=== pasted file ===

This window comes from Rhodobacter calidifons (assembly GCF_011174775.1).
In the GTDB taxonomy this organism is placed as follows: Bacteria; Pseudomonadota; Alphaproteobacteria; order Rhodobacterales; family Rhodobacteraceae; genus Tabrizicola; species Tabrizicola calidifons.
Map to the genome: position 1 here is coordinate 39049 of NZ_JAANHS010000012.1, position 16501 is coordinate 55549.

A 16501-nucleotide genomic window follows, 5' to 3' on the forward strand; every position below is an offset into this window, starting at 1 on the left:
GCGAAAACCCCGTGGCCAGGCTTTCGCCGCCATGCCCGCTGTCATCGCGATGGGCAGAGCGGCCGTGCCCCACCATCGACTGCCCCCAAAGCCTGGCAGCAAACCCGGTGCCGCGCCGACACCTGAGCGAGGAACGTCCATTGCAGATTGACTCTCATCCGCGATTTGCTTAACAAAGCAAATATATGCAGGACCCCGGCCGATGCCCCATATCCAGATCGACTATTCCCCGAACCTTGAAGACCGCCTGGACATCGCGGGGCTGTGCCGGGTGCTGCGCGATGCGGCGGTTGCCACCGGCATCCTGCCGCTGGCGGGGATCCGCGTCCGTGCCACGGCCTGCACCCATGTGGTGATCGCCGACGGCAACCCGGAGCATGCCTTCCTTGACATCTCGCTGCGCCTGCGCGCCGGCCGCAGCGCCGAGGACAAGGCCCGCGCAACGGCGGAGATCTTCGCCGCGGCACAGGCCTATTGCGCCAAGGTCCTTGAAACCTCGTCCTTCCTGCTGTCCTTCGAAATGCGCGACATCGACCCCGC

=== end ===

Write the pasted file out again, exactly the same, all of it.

This window comes from Rhodobacter calidifons (assembly GCF_011174775.1).
In the GTDB taxonomy this organism is placed as follows: Bacteria; Pseudomonadota; Alphaproteobacteria; order Rhodobacterales; family Rhodobacteraceae; genus Tabrizicola; species Tabrizicola calidifons.
Map to the genome: position 1 here is coordinate 39049 of NZ_JAANHS010000012.1, position 16501 is coordinate 55549.

A 16501-nucleotide genomic window follows, 5' to 3' on the forward strand; every position below is an offset into this window, starting at 1 on the left:
GCGAAAACCCCGTGGCCAGGCTTTCGCCGCCATGCCCGCTGTCATCGCGATGGGCAGAGCGGCCGTGCCCCACCATCGACTGCCCCCAAAGCCTGGCAGCAAACCCGGTGCCGCGCCGACACCTGAGCGAGGAACGTCCATTGCAGATTGACTCTCATCCGCGATTTGCTTAACAAAGCAAATATATGCAGGACCCCGGCCGATGCCCCATATCCAGATCGACTATTCCCCGAACCTTGAAGACCGCCTGGACATCGCGGGGCTGTGCCGGGTGCTGCGCGATGCGGCGGTTGCCACCGGCATCCTGCCGCTGGCGGGGATCCGCGTCCGTGCCACGGCCTGCACCCATGTGGTGATCGCCGACGGCAACCCGGAGCATGCCTTCCTTGACATCTCGCTGCGCCTGCGCGCCGGCCGCAGCGCCGAGGACAAGGCCCGCGCAACGGCGGAGATCTTCGCCGCGGCACAGGCCTATTGCGCCAAGGTCCTTGAAACCTCGTCCTTCCTGCTGTCCTTCGAAATGCGCGACATCGACCCCGC